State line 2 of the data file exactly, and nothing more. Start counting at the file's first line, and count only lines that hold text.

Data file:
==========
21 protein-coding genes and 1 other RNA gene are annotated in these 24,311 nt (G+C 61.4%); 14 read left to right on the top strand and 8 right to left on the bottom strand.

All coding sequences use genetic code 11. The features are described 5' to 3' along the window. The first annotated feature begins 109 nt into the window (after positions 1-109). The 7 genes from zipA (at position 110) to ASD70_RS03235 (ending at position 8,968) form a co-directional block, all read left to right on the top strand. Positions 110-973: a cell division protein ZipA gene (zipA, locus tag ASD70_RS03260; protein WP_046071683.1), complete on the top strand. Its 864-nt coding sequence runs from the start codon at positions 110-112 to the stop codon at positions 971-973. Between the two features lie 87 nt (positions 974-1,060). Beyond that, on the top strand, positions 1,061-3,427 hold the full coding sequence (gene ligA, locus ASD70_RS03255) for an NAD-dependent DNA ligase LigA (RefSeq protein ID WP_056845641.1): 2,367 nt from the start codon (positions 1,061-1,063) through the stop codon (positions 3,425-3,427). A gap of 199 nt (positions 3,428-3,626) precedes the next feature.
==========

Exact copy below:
All coding sequences use genetic code 11. The features are described 5' to 3' along the window. The first annotated feature begins 109 nt into the window (after positions 1-109). The 7 genes from zipA (at position 110) to ASD70_RS03235 (ending at position 8,968) form a co-directional block, all read left to right on the top strand. Positions 110-973: a cell division protein ZipA gene (zipA, locus tag ASD70_RS03260; protein WP_046071683.1), complete on the top strand. Its 864-nt coding sequence runs from the start codon at positions 110-112 to the stop codon at positions 971-973. Between the two features lie 87 nt (positions 974-1,060). Beyond that, on the top strand, positions 1,061-3,427 hold the full coding sequence (gene ligA, locus ASD70_RS03255) for an NAD-dependent DNA ligase LigA (RefSeq protein ID WP_056845641.1): 2,367 nt from the start codon (positions 1,061-1,063) through the stop codon (positions 3,425-3,427). A gap of 199 nt (positions 3,428-3,626) precedes the next feature.